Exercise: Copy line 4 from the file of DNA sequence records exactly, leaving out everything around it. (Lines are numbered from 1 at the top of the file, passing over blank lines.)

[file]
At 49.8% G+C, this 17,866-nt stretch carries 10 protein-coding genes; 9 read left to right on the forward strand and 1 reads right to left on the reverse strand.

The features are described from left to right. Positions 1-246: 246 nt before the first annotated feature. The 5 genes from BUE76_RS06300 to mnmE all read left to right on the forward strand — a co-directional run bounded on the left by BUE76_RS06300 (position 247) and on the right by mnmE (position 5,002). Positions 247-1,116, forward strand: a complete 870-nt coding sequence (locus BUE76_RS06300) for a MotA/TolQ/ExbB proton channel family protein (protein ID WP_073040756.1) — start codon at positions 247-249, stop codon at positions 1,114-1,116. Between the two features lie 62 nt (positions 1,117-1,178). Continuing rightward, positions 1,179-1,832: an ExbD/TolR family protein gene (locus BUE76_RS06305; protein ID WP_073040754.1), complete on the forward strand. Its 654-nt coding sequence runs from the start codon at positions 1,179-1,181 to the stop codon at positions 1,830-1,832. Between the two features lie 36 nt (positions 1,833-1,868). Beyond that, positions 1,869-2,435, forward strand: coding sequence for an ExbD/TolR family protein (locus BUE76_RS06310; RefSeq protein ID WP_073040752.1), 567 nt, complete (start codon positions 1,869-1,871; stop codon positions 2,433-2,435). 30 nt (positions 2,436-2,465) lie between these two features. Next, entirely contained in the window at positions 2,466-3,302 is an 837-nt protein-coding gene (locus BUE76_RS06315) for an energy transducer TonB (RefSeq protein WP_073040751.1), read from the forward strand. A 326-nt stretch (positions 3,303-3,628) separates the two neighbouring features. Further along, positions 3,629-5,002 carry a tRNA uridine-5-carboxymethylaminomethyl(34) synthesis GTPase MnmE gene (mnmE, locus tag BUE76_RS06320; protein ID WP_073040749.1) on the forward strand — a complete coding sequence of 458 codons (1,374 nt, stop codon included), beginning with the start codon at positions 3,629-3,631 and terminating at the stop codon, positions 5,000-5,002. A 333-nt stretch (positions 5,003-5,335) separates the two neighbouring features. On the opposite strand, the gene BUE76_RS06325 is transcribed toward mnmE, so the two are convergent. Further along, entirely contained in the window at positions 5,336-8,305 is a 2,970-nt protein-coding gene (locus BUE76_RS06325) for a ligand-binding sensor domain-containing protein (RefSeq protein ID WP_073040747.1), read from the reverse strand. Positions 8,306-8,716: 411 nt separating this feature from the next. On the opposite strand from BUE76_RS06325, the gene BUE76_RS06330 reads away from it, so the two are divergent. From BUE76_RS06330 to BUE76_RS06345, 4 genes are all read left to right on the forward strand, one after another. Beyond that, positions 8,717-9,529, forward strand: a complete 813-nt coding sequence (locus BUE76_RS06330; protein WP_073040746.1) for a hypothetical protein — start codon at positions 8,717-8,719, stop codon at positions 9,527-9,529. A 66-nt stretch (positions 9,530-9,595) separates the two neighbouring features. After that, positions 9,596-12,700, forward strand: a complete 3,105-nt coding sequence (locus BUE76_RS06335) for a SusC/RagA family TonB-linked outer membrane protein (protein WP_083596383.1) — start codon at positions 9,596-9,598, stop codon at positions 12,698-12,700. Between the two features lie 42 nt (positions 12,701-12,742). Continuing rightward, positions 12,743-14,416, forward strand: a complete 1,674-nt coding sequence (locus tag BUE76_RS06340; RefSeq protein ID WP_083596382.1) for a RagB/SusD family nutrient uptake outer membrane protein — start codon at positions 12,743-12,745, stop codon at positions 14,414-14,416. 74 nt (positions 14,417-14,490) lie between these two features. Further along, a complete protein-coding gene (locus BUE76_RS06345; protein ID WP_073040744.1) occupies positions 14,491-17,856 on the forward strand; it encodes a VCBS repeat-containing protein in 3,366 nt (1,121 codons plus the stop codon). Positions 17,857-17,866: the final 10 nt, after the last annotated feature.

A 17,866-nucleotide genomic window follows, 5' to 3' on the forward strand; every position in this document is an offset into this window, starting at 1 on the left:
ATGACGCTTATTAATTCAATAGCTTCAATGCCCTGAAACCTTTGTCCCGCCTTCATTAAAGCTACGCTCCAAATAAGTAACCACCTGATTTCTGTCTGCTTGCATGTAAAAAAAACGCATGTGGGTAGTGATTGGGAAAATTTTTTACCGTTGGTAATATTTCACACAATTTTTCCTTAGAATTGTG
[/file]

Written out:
ATGACGCTTATTAATTCAATAGCTTCAATGCCCTGAAACCTTTGTCCCGCCTTCATTAAAGCTACGCTCCAAATAAGTAACCACCTGATTTCTGTCTGCTTGCATGTAAAAAAAACGCATGTGGGTAGTGATTGGGAAAATTTTTTACCGTTGGTAATATTTCACACAATTTTTCCTTAGAATTGTG